Hate crimes in Britain against Muslim community doubled during 2017

Crimes include racist abuse, threats to bomb mosques and attacks on mosques and worshipers

Wadood Mushtaq

LONDON: Violence, intimidation, assaults and other hate crimes targeting mosques and Muslims have doubled in Britain during the current year, according to police records.

The police recorded 110 hate crimes from March to July 2017 in Britain compared to 47 in 2016.

Crimes include racist abuse, threats to bomb mosques, attacks on mosques and worshipers.

Shadow Home Secretary Diana Abbott strongly condemned the rise in hate crimes and said that it is totally unacceptable.

In a report obtained by local media, under the freedom of information(FOI), suggests that a comprehensive law was needed in the country to stop the hate crimes, “major incidents of hate crimes took place in London and Manchester”.

The report also says that racist abuse and threats to "bomb the mosque" feature heavily among the reported hate crime as do incidents of offenders smashing windows of buildings and parked cars.

Other crimes include offensive graffiti sprayed onto buildings, violent assaults on worshippers, two cases of arson and two cases of individuals leaving bacon on door handles of mosques. 

“The figures, based on 42 responses from 45 forces, also show 25 forces saw a year-on-year increase in hate crimes directed at mosques, with the biggest rise reported by Greater Manchester Police (nine crimes, up from zero) and London's Metropolitan Police (17 crimes, up from eight).

Threats, harassment or other intimidating behavior more than tripled, from 14 incidents in 2016 to 49 in 2017.

Violent crime against individuals also more than doubled, from five recorded crimes against worshippers at mosques in 2016 to 11 crimes in 2017.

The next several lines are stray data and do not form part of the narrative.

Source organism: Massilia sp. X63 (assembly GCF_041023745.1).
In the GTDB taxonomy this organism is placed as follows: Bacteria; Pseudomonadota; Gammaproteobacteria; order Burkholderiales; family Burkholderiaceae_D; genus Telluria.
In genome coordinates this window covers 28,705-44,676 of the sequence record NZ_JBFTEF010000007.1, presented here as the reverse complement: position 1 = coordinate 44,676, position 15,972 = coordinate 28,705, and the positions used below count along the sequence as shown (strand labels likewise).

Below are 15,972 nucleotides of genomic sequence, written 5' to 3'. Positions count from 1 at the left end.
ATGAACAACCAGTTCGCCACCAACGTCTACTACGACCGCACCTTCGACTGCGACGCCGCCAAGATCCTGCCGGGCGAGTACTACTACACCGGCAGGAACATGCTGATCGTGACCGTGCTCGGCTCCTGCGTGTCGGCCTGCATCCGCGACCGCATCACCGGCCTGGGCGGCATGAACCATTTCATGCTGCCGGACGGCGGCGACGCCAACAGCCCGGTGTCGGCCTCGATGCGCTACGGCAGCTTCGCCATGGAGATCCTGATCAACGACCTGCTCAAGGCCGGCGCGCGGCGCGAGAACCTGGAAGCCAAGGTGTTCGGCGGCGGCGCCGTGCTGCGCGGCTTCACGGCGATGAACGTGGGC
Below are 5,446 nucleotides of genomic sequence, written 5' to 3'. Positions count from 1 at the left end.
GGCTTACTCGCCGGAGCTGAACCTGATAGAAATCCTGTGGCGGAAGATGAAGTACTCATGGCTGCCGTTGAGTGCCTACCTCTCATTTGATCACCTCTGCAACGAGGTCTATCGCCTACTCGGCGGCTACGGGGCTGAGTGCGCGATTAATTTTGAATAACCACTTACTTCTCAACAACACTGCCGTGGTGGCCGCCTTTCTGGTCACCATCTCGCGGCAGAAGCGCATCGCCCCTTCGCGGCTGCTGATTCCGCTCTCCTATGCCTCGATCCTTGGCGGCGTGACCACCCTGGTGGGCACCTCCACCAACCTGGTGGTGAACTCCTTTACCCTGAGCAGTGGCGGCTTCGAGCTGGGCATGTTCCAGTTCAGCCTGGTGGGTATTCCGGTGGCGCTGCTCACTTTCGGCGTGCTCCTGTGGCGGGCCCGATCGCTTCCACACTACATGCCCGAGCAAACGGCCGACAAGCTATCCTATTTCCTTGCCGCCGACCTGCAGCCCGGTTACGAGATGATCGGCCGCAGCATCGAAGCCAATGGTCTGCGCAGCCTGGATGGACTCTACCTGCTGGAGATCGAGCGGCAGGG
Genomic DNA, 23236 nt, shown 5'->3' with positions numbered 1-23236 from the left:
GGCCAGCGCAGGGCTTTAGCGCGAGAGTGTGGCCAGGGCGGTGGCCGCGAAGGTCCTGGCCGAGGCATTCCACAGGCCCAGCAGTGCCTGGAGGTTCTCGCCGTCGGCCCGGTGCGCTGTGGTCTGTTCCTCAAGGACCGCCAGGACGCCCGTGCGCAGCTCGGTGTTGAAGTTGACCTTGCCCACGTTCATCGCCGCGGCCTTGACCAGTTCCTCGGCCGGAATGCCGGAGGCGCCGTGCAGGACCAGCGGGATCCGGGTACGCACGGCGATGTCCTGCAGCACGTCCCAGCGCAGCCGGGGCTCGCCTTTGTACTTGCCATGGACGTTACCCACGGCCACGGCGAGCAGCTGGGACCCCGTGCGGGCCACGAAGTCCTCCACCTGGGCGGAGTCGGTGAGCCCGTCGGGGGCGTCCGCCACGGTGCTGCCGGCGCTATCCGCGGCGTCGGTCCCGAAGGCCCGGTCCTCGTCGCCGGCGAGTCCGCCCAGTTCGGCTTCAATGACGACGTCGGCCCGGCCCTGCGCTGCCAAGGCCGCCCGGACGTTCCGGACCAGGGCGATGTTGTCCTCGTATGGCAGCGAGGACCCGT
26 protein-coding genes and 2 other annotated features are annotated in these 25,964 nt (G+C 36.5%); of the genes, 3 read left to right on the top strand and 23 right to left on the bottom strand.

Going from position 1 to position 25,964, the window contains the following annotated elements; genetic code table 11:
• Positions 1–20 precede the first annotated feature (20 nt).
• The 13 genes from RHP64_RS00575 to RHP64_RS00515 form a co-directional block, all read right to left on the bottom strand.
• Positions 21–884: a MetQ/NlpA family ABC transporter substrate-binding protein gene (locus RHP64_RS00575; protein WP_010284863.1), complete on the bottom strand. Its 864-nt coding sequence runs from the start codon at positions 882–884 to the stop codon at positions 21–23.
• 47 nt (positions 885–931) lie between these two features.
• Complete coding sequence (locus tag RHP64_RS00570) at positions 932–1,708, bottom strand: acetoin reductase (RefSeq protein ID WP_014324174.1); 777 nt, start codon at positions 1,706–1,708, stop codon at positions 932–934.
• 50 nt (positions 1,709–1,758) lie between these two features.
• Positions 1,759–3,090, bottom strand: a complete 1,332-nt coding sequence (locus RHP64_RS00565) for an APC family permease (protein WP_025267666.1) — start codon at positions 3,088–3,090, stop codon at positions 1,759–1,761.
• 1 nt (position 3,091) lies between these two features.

Crimes recorded as vandalism or criminal damage increased from 12 in 2016 to 15 in 2017.

Due to differences in how police forces record their statistics and the fact that not all forces are included in the figures, the true number of hate crimes directed at mosques are likely to be higher.

Britain endured several terror attacks claimed by Daesh over the period in which the crimes were recorded, at London Bridge, Westminster and Manchester.

The figures came to light within weeks of separate incidents in which an imam and a surgeon who treated Manchester bombing victims were stabbed outside a mosque in Cheshire and a 14-year-old boy was stabbed multiple times in the face and neck outside a mosque in Birmingham.

Other high-profile cases of hate crime at mosques this year include the Finsbury Park terror attack in June, a Manchester mosque gutted by fire in an arson attack in July and the sending of white powder and bomb threats to three mosques across London in July.

While police found the powder to be harmless, Erkin Guney, a community leader at one of the mosques targeted by the letters, called the threats "heartbreaking".

The Shacklewell Lane Mosque in north London, where Guney is a funeral director, has seen "attacks by the BNP, pigs' heads thrown at the door and buildings set alight" over the years since his father founded the mosque in the 1970s, he said.

"That's a really heavy responsibility. Now to worry that people are going to die on my doorstep is heartbreaking.

"I'm not concerned about myself, I'm concerned about the public and the people that come here," he added.

"We've got community events that take place here. Everyone comes, it's not just about Muslims in the mosque."

More than 50 places of worship, almost half of them mosques, applied for the most recent round of anti-hate crime funding from the British government, which ended in June.

Applications for funding, intended to provide security measures, were made available to all places of worship in April and May, but extended into June after terror attacks at the start of the summer.

Abbott called on the Home Office to publish data on hate crimes against all places of worship "as a matter of course" after "worrying reports of attacks on synagogues as well as mosques".

She said: "Politicians have a particular responsibility in the language they use, the policies they advocate and the climate they create.

"There should be a unanimous message that violence against any section of our society is unacceptable. She called the figures "deeply troubling” and said attacks on any religious group or minority are abominable, “These anti-Muslim attacks will be condemned by all decent people."

While responding to the report, A Home Office spokesman said: "All forms of hate crime are completely unacceptable and the UK has some of the strongest laws in the world to tackle it."